Born in Chiaravalle in the Province of Ancona in 1870, Maria Montessori was the first Lady Doctor in Italy, having graduated from the Faculty of Medicine at the University of Rome in 1896. Through her medical practice, Dr. Montessori came in direct contact with young children and began to study their development. Her intensive study led her to realize that the interaction between the child and his environment led to the construction of the child’s personality.
Her approach to education originated from her own background in the sciences, and her thoroughness of study based on an observation of children from different backgrounds in several countries around the world led her to spot the universality of the laws of human development.
• Children are to be respected as different from adults and as individuals who differ from each other.
• The child possesses an unusual sensitivity and intellectual ability, unlike those of the adult, to absorb and learn from his environment, both in quality and quantity.
• The first six years of a child are the most important years of a child's growth when unconscious learning gradually emerges to the conscious level.
Positive attitude towards school : Most learning activities are individualized, so that a child engages in a learning task that appeals to her and builds a positive attitude toward learning.
Developing self-confidence : Tasks are designed so that each new step is built upon what the child has already mastered. This removes the negative experience of frequent failure, contributing to the child's healthy emotional development.
A habit of concentration : The ability to listen attentively to what is said or demonstrated presupposes effective learning. Through a series of absorbing experiences, the child forms habits of extended attention, increasing her ability to concentrate.
An abiding curiosity : Opportunities are offered for the child to discover qualities, dimensions and relationships amidst a variety of stimulating learning situations thereby developing curiosity, an essential element in creative learning.
Initiative and persistence: The child is surrounded with materials and activities geared to her inner needs so that she becomes accustomed to engaging in activities on her own, resulting in a habit of initiative.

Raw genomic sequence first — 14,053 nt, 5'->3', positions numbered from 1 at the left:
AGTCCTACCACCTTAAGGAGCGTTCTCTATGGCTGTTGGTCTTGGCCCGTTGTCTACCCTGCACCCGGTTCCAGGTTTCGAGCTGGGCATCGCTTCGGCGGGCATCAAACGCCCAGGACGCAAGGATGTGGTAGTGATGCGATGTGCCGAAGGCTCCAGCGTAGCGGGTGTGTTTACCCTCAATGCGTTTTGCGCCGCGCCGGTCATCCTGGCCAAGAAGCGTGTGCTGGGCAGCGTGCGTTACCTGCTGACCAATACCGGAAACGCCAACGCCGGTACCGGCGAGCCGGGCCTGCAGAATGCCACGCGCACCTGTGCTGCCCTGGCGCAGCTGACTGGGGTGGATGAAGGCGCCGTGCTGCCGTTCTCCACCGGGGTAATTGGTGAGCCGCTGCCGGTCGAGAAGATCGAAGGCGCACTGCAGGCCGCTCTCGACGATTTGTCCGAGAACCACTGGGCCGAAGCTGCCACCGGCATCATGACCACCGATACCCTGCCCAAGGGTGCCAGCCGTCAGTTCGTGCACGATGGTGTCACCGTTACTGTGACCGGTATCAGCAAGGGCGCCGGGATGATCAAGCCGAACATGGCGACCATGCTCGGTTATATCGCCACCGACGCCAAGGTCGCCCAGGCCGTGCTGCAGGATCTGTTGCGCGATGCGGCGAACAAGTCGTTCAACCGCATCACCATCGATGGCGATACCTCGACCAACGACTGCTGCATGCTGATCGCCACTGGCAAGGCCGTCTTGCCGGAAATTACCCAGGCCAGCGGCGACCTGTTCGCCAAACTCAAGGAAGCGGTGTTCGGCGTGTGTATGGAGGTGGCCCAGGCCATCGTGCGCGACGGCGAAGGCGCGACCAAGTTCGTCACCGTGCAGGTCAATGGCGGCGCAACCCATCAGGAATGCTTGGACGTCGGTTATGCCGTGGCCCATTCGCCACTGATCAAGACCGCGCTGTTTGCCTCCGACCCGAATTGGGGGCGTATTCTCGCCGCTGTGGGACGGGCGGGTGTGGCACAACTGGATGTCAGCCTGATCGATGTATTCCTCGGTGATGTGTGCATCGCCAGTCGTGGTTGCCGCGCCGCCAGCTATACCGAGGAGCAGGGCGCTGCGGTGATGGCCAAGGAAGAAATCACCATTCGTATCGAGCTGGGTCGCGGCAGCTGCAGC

Since her death an interest in Dr. Montessori's methods have continued to spread throughout the world. Her message to those who emulated her was always to turn one's attention to the child, to "follow the child". It is because of this basic tenet, and the observation guidelines left by her, that Dr. Montessori's ideas will never become obsolete.
Many people, hearing of the high academic level reached by students in this system of education, miss the point and think that Montessori math manipulative (as an example) is all there is to the Montessori method. It is easy to acquire materials and to take short courses to learn to use them, but the real value of Montessori takes long and thorough training for the adult.The potential of the child is not just mental, but is revealed only when the complete "Montessori method" is understood and followed. The child's choice, practical work, care of others and the environment, and above all the high levels of concentration reached when work is respected and not interrupted, reveal a human being that is superior not only academically, but emotionally and spiritually, a child who cares deeply about other people and the world, and who works to discover a unique and individual way to contribute. This is the essence of real "Montessori" work today.
What Maria Montessori Says:
“Never help a child with a task at which he feels he can succeed.”
“Free the child's potential, and you will transform him into the world”
“If help and salvation are to come, they can only come from the children, for the children are the makers of men.”